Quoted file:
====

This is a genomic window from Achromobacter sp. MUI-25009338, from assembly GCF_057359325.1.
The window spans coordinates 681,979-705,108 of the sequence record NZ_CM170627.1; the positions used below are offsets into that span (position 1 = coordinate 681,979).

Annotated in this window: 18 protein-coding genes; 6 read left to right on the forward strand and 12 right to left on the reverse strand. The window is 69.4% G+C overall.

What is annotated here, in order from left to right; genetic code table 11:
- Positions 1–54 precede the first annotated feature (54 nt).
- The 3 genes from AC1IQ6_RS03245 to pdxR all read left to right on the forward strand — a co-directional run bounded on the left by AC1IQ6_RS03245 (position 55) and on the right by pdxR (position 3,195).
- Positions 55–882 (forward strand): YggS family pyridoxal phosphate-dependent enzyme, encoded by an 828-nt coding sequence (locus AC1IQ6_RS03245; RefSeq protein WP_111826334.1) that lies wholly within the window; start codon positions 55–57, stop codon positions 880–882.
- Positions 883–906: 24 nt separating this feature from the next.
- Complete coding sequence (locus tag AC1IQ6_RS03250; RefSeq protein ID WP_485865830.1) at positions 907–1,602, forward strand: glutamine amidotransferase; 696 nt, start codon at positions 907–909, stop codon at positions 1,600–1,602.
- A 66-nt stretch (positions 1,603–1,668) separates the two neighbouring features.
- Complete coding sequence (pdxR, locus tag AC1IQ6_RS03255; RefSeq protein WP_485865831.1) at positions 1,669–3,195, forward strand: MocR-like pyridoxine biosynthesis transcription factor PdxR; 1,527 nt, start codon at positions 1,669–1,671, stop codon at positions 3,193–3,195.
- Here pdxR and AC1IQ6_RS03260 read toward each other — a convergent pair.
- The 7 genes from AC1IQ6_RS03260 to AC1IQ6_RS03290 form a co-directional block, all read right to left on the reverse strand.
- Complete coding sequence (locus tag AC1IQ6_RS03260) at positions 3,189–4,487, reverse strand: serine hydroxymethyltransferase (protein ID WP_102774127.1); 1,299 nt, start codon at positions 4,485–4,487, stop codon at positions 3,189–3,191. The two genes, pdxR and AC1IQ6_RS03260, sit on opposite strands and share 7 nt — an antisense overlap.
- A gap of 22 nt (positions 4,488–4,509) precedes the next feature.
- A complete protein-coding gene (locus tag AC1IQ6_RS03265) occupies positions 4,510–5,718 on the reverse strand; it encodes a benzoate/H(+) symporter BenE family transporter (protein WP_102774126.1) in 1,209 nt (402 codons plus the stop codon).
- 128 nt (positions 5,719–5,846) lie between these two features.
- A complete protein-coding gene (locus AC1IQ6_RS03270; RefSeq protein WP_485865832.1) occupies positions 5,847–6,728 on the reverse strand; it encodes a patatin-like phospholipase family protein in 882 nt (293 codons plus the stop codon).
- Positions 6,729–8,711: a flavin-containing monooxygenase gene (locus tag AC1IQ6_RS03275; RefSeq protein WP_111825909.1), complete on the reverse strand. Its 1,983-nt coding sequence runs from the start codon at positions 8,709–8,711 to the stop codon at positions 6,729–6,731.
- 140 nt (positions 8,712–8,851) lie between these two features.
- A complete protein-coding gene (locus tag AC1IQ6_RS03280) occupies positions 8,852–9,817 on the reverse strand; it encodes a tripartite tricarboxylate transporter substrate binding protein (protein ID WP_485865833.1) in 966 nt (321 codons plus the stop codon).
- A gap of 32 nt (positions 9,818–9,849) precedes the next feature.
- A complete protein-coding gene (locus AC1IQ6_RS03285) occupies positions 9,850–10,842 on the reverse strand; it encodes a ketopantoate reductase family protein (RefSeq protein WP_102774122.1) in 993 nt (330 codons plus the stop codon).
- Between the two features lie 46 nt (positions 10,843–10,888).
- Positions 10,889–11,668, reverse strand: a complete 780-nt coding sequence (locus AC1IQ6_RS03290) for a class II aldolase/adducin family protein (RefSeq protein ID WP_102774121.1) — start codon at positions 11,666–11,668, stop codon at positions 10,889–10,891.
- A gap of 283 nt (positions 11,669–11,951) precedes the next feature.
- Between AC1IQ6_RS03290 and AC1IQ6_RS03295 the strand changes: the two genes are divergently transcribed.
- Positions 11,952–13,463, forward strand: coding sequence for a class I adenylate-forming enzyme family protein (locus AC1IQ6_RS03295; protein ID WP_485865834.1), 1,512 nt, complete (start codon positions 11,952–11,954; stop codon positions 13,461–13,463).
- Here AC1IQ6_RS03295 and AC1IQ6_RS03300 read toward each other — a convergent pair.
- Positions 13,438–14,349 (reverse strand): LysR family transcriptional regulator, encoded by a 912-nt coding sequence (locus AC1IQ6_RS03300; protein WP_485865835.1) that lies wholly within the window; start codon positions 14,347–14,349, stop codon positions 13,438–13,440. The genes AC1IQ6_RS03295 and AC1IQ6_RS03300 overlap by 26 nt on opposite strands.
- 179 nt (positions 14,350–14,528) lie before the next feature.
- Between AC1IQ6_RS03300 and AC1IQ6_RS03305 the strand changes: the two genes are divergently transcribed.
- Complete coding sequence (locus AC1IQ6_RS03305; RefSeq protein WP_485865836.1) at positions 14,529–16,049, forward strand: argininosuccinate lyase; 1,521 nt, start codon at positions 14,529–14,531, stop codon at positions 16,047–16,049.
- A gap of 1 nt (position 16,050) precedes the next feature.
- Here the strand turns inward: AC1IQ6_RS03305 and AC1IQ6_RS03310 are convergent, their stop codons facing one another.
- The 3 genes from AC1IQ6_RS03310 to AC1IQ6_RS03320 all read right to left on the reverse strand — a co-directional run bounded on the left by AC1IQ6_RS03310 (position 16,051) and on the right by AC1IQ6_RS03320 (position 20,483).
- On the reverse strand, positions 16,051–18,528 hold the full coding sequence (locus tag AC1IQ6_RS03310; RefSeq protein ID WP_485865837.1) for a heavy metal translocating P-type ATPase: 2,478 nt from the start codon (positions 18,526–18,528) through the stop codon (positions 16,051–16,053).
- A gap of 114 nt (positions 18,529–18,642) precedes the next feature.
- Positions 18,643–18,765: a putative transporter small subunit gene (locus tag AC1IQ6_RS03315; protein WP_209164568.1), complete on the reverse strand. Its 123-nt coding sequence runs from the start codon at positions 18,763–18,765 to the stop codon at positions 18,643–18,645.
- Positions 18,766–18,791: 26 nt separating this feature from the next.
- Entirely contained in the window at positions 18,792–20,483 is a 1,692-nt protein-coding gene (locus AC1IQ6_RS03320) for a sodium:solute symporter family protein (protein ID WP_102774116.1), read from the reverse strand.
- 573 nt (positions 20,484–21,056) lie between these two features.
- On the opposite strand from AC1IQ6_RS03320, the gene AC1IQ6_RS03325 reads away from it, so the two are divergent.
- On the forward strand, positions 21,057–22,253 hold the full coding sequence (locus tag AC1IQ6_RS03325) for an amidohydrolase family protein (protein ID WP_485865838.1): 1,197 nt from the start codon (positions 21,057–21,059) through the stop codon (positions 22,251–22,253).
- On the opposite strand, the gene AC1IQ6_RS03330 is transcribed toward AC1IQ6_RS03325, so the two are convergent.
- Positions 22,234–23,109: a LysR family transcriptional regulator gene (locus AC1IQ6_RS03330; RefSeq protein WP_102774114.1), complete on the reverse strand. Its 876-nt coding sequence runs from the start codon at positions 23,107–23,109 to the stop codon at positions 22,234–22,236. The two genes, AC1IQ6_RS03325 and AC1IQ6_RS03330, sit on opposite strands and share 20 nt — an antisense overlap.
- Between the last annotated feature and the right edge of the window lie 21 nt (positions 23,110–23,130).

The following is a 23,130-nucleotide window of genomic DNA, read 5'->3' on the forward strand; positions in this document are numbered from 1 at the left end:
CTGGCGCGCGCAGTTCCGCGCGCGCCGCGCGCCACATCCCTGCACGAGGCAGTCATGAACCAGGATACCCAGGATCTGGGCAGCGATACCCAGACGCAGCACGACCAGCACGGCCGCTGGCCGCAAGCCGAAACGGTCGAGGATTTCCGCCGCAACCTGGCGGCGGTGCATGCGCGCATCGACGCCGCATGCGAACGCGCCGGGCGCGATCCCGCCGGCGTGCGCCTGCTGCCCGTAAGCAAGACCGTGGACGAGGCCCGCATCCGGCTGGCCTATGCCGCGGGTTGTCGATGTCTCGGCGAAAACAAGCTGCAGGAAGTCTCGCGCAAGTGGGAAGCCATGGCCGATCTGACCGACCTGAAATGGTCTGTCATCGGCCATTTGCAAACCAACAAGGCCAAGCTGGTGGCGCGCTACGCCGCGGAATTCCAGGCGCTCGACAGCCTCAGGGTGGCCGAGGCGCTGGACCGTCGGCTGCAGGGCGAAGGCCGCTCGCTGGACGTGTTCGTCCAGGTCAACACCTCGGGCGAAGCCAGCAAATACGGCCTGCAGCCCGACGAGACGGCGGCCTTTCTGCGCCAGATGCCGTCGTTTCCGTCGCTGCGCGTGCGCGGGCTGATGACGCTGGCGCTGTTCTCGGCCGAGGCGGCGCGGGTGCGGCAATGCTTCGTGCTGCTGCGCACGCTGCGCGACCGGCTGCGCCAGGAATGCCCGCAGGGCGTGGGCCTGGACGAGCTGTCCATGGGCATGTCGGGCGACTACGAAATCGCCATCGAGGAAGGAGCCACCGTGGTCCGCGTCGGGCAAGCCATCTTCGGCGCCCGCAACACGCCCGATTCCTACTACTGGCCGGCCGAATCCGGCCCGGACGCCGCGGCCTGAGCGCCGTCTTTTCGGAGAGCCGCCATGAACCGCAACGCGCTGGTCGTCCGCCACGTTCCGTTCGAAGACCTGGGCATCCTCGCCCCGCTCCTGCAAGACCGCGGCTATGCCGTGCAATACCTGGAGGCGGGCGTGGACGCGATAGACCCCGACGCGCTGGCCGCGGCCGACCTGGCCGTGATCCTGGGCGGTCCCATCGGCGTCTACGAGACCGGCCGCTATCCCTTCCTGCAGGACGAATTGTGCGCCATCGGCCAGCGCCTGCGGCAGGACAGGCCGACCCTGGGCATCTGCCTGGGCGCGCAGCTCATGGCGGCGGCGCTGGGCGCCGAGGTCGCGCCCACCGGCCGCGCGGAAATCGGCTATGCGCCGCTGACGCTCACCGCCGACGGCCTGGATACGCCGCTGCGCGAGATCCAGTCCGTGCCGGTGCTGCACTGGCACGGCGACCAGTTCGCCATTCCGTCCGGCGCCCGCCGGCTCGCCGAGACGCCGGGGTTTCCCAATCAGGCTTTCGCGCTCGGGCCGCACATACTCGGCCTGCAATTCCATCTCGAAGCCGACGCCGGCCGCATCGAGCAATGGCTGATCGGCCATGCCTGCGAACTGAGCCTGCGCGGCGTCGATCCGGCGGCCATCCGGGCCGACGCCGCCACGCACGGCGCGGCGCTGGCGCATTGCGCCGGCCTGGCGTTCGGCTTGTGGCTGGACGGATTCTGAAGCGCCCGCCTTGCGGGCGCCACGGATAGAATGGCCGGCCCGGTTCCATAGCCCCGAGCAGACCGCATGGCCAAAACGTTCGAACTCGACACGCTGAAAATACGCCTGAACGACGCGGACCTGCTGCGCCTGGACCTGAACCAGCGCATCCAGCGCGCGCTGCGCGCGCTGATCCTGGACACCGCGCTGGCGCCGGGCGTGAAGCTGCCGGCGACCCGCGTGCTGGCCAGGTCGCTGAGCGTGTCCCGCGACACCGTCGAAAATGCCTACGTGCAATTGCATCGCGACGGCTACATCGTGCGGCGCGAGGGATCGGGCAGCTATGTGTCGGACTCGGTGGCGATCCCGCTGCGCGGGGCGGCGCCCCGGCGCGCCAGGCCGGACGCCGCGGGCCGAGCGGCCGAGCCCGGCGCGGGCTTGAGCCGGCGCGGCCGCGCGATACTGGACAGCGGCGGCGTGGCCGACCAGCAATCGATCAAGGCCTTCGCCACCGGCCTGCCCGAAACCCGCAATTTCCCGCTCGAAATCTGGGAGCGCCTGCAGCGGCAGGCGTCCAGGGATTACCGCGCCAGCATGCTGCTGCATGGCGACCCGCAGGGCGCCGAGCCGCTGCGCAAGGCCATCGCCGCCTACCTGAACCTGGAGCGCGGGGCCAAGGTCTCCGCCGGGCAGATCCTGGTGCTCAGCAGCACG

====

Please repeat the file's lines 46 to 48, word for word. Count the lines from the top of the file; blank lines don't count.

- Positions 22,234–23,109: a LysR family transcriptional regulator gene (locus AC1IQ6_RS03330; RefSeq protein WP_102774114.1), complete on the reverse strand. Its 876-nt coding sequence runs from the start codon at positions 23,107–23,109 to the stop codon at positions 22,234–22,236. The two genes, AC1IQ6_RS03325 and AC1IQ6_RS03330, sit on opposite strands and share 20 nt — an antisense overlap.
- Between the last annotated feature and the right edge of the window lie 21 nt (positions 23,110–23,130).

The following is a 23,130-nucleotide window of genomic DNA, read 5'->3' on the forward strand; positions in this document are numbered from 1 at the left end: